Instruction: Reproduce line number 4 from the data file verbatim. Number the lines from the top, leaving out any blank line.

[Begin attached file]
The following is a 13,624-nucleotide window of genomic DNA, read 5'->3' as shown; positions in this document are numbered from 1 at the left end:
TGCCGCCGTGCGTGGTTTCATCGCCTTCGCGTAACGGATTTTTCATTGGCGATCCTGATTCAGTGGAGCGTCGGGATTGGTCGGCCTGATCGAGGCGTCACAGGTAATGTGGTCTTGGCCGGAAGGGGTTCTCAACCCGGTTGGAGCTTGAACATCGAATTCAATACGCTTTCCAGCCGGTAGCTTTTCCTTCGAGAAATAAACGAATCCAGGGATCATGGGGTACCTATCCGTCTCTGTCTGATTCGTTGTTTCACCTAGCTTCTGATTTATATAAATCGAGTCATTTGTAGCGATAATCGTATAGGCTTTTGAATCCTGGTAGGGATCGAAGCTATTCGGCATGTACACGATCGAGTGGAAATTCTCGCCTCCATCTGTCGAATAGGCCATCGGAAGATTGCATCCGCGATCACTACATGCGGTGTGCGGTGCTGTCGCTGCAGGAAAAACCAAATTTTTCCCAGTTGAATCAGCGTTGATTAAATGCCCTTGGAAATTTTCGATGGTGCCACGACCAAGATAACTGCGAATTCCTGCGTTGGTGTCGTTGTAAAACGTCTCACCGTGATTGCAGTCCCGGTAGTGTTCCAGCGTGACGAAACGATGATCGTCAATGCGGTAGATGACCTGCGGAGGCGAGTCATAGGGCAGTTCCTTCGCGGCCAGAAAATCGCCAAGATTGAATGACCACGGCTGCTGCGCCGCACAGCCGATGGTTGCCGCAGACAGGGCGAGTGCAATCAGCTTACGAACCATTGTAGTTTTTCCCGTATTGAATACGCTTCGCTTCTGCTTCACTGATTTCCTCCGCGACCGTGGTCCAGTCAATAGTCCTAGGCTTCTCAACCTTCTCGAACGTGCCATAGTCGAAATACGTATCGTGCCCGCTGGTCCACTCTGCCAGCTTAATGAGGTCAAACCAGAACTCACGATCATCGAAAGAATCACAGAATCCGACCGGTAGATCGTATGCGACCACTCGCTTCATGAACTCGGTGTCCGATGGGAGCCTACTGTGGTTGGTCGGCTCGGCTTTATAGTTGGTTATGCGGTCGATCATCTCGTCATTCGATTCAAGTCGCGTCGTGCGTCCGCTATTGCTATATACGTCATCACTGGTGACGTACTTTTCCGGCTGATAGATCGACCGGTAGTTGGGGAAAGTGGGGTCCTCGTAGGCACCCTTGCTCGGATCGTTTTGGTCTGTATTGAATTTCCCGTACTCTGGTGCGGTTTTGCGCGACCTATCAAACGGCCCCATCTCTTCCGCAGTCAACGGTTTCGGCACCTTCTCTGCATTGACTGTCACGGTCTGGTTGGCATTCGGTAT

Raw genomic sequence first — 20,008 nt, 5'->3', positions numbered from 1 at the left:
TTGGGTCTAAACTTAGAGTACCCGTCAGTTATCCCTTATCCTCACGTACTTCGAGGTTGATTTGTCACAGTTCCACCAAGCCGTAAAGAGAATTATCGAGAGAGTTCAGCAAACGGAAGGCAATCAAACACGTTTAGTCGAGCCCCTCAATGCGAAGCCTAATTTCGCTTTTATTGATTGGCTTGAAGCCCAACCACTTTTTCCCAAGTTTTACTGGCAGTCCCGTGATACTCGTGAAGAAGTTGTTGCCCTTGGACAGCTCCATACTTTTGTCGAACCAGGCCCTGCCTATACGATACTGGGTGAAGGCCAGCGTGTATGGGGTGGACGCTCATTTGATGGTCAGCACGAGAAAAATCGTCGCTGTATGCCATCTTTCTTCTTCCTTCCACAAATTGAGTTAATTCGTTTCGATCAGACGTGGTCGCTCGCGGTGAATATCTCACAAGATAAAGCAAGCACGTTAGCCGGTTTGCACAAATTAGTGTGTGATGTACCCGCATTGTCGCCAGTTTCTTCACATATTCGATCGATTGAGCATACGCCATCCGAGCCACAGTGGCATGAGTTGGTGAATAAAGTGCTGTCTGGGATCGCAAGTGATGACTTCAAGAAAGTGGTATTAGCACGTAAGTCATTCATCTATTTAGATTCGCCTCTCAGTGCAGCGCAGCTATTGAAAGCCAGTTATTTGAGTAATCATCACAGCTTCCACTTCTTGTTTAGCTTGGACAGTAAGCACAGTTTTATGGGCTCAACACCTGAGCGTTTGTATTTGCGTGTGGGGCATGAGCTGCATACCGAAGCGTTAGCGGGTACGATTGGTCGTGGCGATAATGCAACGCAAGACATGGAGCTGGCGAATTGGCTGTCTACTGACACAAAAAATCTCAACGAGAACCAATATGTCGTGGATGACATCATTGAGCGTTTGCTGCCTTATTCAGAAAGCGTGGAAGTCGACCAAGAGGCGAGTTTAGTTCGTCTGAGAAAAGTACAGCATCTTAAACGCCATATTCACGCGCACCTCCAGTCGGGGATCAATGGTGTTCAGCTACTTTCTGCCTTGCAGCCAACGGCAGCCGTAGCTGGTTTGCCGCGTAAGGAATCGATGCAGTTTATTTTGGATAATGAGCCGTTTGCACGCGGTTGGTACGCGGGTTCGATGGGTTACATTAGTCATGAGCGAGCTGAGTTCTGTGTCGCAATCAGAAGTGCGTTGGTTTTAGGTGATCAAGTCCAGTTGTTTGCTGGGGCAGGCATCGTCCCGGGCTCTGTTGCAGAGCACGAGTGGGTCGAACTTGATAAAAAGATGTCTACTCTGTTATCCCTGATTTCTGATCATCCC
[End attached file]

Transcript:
TTGGGTCTAAACTTAGAGTACCCGTCAGTTATCCCTTATCCTCACGTACTTCGAGGTTGATTTGTCACAGTTCCACCAAGCCGTAAAGAGAATTATCGAGAGAGTTCAGCAAACGGAAGGCAATCAAACACGTTTAGTCGAGCCCCTCAATGCGAAGCCTAATTTCGCTTTTATTGATTGGCTTGAAGCCCAACCACTTTTTCCCAAGTTTTACTGGCAGTCCCGTGATACTCGTGAAGAAGTTGTTGCCCTTGGACAGCTCCATACTTTTGTCGAACCAGGCCCTGCCTATACGATACTGGGTGAAGGCCAGCGTGTATGGGGTGGACGCTCATTTGATGGTCAGCACGAGAAAAATCGTCGCTGTATGCCATCTTTCTTCTTCCTTCCACAAATTGAGTTAATTCGTTTCGATCAGACGTGGTCGCTCGCGGTGAATATCTCACAAGATAAAGCAAGCACGTTAGCCGGTTTGCACAAATTAGTGTGTGATGTACCCGCATTGTCGCCAGTTTCTTCACATATTCGATCGATTGAGCATACGCCATCCGAGCCACAGTGGCATGAGTTGGTGAATAAAGTGCTGTCTGGGATCGCAAGTGATGACTTCAAGAAAGTGGTATTAGCACGTAAGTCATTCATCTATTTAGATTCGCCTCTCAGTGCAGCGCAGCTATTGAAAGCCAGTTATTTGAGTAATCATCACAGCTTCCACTTCTTGTTTAGCTTGGACAGTAAGCACAGTTTTATGGGCTCAACACCTGAGCGTTTGTATTTGCGTGTGGGGCATGAGCTGCATACCGAAGCGTTAGCGGGTACGATTGGTCGTGGCGATAATGCAACGCAAGACATGGAGCTGGCGAATTGGCTGTCTACTGACACAAAAAATCTCAACGAGAACCAATATGTCGTGGATGACATCATTGAGCGTTTGCTGCCTTATTCAGAAAGCGTGGAAGTCGACCAAGAGGCGAGTTTAGTTCGTCTGAGAAAAGTACAGCATCTTAAACGCCATATTCACGCGCACCTCCAGTCGGGGATCAATGGTGTTCAGCTACTTTCTGCCTTGCAGCCAACGGCAGCCGTAGCTGGTTTGCCGCGTAAGGAATCGATGCAGTTTATTTTGGATAATGAGCCGTTTGCACGCGGTTGGTACGCGGGTTCGATGGGTTACATTAGTCATGAGCGAGCTGAGTTCTGTGTCGCAATCAGAAGTGCGTTGGTTTTAGGTGATCAAGTCCAGTTGTTTGCTGGGGCAGGCATCGTCCCGGGCTCTGTTGCAGAGCACGAGTGGGTCGAACTTGATAAAAAGATGTCTACTCTGTTATCCCTGATTTCTGATCATCCC